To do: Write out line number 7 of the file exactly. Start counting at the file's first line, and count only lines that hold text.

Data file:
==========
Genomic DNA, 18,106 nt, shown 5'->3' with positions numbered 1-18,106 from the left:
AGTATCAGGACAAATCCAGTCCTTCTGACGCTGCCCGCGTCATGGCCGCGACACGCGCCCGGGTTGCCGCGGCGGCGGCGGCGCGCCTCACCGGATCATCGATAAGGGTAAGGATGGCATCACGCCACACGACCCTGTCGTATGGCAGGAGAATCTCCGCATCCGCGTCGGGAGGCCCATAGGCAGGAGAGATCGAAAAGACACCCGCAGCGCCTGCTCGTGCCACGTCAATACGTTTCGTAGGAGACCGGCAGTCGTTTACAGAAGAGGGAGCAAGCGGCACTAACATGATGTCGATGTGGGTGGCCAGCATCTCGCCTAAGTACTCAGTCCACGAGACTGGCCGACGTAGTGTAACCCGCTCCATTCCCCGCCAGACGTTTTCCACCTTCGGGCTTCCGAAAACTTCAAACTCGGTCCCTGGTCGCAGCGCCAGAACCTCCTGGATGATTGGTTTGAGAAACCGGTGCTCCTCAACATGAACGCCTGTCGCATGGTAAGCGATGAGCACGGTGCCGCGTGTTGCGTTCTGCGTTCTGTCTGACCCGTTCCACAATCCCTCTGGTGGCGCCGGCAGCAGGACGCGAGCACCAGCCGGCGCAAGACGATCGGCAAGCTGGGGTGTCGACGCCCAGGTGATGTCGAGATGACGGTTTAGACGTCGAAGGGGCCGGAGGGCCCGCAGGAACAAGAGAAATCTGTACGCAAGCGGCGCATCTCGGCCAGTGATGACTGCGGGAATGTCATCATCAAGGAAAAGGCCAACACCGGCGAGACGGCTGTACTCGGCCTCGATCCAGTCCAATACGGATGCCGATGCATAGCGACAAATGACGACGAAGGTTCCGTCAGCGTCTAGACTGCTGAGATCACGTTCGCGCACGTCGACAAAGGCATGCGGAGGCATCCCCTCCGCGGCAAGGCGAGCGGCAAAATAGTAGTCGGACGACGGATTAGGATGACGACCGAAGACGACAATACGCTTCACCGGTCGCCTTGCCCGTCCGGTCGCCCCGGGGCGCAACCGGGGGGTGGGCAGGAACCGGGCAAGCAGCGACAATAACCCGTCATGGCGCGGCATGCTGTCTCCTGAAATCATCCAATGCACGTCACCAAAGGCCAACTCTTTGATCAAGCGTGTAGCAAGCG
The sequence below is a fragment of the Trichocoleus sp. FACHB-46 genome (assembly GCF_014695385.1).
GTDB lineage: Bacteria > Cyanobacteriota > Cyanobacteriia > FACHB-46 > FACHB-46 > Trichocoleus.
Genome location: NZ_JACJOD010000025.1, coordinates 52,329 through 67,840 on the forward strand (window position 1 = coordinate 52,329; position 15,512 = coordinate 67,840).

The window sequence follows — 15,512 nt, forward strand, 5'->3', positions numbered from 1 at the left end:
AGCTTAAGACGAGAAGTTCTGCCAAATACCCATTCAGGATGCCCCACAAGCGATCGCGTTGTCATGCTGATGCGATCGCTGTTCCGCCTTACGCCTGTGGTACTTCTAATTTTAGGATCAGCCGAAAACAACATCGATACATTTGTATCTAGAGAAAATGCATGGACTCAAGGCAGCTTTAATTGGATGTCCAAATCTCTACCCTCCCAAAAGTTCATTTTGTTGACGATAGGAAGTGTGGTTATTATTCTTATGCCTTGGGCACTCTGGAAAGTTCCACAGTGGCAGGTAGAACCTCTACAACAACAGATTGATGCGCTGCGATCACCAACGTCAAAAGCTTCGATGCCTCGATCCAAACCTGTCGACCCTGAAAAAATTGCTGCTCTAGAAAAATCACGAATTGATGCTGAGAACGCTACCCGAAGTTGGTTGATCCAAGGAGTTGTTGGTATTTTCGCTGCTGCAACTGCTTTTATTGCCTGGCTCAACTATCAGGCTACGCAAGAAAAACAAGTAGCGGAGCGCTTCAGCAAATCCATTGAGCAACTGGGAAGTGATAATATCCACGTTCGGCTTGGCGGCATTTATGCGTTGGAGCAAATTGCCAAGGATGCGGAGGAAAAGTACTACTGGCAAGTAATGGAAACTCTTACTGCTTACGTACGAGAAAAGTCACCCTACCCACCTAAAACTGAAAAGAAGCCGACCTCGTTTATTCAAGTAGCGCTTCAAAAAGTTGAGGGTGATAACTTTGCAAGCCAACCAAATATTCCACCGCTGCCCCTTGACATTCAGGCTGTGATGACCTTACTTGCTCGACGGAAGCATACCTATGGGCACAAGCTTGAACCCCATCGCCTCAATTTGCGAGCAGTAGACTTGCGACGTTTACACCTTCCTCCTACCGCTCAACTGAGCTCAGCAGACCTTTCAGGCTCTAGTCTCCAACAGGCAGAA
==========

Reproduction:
AGCTTAAGACGAGAAGTTCTGCCAAATACCCATTCAGGATGCCCCACAAGCGATCGCGTTGTCATGCTGATGCGATCGCTGTTCCGCCTTACGCCTGTGGTACTTCTAATTTTAGGATCAGCCGAAAACAACATCGATACATTTGTATCTAGAGAAAATGCATGGACTCAAGGCAGCTTTAATTGGATGTCCAAATCTCTACCCTCCCAAAAGTTCATTTTGTTGACGATAGGAAGTGTGGTTATTATTCTTATGCCTTGGGCACTCTGGAAAGTTCCACAGTGGCAGGTAGAACCTCTACAACAACAGATTGATGCGCTGCGATCACCAACGTCAAAAGCTTCGATGCCTCGATCCAAACCTGTCGACCCTGAAAAAATTGCTGCTCTAGAAAAATCACGAATTGATGCTGAGAACGCTACCCGAAGTTGGTTGATCCAAGGAGTTGTTGGTATTTTCGCTGCTGCAACTGCTTTTATTGCCTGGCTCAACTATCAGGCTACGCAAGAAAAACAAGTAGCGGAGCGCTTCAGCAAATCCATTGAGCAACTGGGAAGTGATAATATCCACGTTCGGCTTGGCGGCATTTATGCGTTGGAGCAAATTGCCAAGGATGCGGAGGAAAAGTACTACTGGCAAGTAATGGAAACTCTTACTGCTTACGTACGAGAAAAGTCACCCTACCCACCTAAAACTGAAAAGAAGCCGACCTCGTTTATTCAAGTAGCGCTTCAAAAAGTTGAGGGTGATAACTTTGCAAGCCAACCAAATATTCCACCGCTGCCCCTTGACATTCAGGCTGTGATGACCTTACTTGCTCGACGGAAGCATACCTATGGGCACAAGCTTGAACCCCATCGCCTCAATTTGCGAGCAGTAGACTTGCGACGTTTACACCTTCCTCCTACCGCTCAACTGAGCTCAGCAGACCTTTCAGGCTCTAGTCTCCAACAGGCAGAA